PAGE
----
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Recent developments have created much apprehension among the Jews of Turkey. The avowed intent of the government to create a strong spirit of Turkish nationalism and to “crack down” every force that might be considered to militate against this, combined with the fears of the authorities that capital might leave the country, has resulted in several actions which have shaken the Jewish community.

The first of these was the arrest of Sadiaah Tcherniak, director of the Istanbul office of the Jewish Colonization Association. No charges were made against M. Tcherniak at the time of his arrest, or even at this writing. He was taken to central police headquarters where he was held incommunicado for several days. M. Henri Soriano, president of the Jewish community, was refused permission to see him. M. Couteaux, head of the League of Nations Committee for White Russian Refugees of the Christian Faith, demanded permission to see M. Tcherniak and finally obtained it. M. Tcherniak is also the head of the League committee for Jewish refugees from Germany.

After Mr. Whithall, the British consul, had intervened, Mr. Tcherniak was transferred from the criminal to the political section and was provisionally released three days after his arrest.

He was lengthily questioned regarding Jewish emigration from Turkey to Palestine and examined as to the existence in Turkey of an organized group spreading Zionist propaganda. He was evidently able to convince the authorities that his part had not exceeded the giving of technical advice and aiding the British consul in the distribution of Palestine immigration certificates.

Although M. Tcherniak was provisionally freed, the files and records seized at his office and home were not returned by the police. These contained the identification cards of 400 Turkish Jews who had applied for visas to settle in Palestine.

What action may be taken with regard to these people is a cause of grave concern to themselves, their families and the community generally. It is safe to assume that all whose cards were found in M. Tcherniak’s possession will be examined closely by the authorities to discover whether they had violated or attempted to violate Turkey’s strict regulations with regard to the export of capital from the country. Whether they have engaged in Zionist “propaganda” is a question that may involve some of them in serious difficulties.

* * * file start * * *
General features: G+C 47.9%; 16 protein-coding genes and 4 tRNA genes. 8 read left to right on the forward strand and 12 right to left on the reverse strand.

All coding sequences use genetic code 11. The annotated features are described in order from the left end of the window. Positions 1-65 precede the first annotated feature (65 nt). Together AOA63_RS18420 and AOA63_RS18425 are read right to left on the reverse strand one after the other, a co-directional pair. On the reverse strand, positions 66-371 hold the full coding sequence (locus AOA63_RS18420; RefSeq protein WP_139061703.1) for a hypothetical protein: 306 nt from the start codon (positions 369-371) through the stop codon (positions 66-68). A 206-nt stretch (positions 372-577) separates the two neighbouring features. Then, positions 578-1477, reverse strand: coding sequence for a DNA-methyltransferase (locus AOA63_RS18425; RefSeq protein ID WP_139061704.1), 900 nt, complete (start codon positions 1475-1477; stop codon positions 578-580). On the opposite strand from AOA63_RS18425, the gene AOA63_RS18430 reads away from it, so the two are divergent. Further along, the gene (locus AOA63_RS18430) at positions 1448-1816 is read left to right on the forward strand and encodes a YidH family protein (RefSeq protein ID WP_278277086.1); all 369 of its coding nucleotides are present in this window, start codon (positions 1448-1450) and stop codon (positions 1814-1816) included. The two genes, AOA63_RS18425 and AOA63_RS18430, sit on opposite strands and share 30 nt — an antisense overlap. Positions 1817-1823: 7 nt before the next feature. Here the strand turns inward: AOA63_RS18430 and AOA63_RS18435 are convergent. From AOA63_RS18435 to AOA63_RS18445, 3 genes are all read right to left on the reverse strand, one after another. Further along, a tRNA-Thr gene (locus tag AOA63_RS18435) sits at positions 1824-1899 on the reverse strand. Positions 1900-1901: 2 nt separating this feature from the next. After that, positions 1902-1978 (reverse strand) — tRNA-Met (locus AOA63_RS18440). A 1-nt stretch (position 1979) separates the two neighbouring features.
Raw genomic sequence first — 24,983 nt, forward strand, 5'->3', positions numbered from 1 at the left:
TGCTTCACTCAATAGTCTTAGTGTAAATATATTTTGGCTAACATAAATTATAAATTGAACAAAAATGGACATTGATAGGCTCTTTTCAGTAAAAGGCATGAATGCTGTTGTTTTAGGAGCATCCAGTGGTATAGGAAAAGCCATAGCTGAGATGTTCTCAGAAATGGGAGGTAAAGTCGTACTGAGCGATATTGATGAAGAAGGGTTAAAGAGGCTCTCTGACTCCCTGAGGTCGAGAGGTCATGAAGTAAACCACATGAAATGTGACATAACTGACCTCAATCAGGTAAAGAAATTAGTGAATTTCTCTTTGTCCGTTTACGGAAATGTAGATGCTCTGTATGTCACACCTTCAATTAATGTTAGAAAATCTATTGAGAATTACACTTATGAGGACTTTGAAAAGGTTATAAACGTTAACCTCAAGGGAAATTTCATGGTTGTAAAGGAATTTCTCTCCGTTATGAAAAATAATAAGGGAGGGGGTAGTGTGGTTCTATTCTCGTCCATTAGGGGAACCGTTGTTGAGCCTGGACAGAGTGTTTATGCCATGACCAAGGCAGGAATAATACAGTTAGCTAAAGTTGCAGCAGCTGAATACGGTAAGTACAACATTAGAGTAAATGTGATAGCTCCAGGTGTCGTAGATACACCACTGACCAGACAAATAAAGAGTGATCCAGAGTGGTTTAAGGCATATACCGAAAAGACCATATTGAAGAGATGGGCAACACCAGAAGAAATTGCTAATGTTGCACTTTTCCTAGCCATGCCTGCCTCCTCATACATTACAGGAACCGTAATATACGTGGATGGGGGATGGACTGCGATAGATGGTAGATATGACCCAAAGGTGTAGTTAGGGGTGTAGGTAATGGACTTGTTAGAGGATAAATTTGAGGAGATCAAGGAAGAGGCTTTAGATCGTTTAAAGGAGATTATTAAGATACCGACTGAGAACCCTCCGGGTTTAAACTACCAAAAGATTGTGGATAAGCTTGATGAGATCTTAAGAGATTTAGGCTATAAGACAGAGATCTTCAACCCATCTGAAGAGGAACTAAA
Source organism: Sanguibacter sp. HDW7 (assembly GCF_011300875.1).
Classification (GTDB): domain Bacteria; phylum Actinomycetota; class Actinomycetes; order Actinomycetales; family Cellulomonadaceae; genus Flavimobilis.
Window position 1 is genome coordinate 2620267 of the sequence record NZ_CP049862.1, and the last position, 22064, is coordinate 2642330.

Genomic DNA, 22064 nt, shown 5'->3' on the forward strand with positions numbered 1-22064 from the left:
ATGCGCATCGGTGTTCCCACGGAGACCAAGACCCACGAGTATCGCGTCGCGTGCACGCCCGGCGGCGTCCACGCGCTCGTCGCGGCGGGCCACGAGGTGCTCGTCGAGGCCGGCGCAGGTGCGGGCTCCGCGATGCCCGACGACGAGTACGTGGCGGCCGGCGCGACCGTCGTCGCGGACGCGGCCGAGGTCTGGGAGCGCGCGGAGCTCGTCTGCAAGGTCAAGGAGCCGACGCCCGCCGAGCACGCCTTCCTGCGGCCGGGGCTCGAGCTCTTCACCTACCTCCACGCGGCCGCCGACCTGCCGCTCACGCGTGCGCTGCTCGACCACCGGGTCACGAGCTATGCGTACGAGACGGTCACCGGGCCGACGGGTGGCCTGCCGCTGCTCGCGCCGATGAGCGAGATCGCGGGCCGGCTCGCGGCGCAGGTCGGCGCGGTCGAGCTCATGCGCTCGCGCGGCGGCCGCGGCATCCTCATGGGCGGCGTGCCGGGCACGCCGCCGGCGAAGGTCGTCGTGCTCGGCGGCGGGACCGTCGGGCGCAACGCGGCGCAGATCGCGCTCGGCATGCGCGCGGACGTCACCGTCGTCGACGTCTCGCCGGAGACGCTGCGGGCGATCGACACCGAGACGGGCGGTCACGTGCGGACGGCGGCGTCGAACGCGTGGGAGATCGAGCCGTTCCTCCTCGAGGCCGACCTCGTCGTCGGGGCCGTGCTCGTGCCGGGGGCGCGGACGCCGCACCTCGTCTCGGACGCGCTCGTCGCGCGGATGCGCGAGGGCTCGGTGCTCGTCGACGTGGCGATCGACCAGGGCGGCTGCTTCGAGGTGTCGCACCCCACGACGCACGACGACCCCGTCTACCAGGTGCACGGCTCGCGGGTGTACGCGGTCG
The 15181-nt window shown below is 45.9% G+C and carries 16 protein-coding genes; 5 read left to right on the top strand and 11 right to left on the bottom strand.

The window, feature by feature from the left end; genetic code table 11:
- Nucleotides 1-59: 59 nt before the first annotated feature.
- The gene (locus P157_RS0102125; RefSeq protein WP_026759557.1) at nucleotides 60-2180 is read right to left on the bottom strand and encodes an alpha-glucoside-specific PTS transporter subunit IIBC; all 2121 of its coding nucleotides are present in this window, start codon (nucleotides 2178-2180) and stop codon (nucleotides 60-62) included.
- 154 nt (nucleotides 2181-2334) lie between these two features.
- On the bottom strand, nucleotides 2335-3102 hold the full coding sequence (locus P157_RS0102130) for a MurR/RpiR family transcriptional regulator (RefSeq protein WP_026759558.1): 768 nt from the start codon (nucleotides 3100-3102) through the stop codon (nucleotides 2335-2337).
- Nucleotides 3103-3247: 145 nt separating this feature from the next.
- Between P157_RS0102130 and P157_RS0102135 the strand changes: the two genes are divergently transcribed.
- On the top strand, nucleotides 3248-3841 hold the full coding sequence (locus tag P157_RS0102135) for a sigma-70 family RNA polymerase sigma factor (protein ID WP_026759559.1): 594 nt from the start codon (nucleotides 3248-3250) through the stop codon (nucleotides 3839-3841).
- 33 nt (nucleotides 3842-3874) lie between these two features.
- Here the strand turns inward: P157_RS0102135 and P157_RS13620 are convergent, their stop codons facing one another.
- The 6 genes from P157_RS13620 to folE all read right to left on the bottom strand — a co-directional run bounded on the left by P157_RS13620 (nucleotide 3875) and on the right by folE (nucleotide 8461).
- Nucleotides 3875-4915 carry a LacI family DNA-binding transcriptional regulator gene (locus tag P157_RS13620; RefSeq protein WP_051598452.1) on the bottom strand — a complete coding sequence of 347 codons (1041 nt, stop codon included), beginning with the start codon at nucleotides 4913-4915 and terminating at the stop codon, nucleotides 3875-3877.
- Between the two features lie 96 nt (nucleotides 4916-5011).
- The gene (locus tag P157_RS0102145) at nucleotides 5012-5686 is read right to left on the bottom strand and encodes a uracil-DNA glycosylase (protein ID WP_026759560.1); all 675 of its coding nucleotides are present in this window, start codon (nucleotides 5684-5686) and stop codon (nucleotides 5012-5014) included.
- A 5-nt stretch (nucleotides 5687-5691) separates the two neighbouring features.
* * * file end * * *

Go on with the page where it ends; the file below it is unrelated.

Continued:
Shortly after the Tcherniak incident, which was more disturbing for the Jewish community because of the mystery which surrounded the entire case and the secrecy with which the examination was conducted, it became known that the authorities were preparing a new piece of legislation which would hit one of the strongest unifying factors in Turco-Jewish life, the B’nai B’rith.

Two weeks after the general congress of the People’s Party, the government party, the press revealed that the congress had decided to bring an end to the activities of all sorts of organizations and associations not primarily based on the Turkish nationalistic program and which maintain affiliation with similar groups in other countries. This measure would strike principally the B’nai B’rith and the Masonic lodges.

While this measure has not yet been enacted into law, government circles state that it will be presented to the National Assembly within a few days. It passage there is a certainty.

That the government is fully determined that there shall be no interests in Turkey conflicting with the nationalistic program proclaimed by Kemal Ataturk was evidenced again by the arrest of a Hebrew teacher named Isaacs for secretly giving lessons in Hebrew at his home to seventeen Jewish boys. Isaacs has been held for examination by the magistrates. His case is taken by the community to signify that the government will tolerate nothing that can be considered at variance with the nationalism of the new Turkey.

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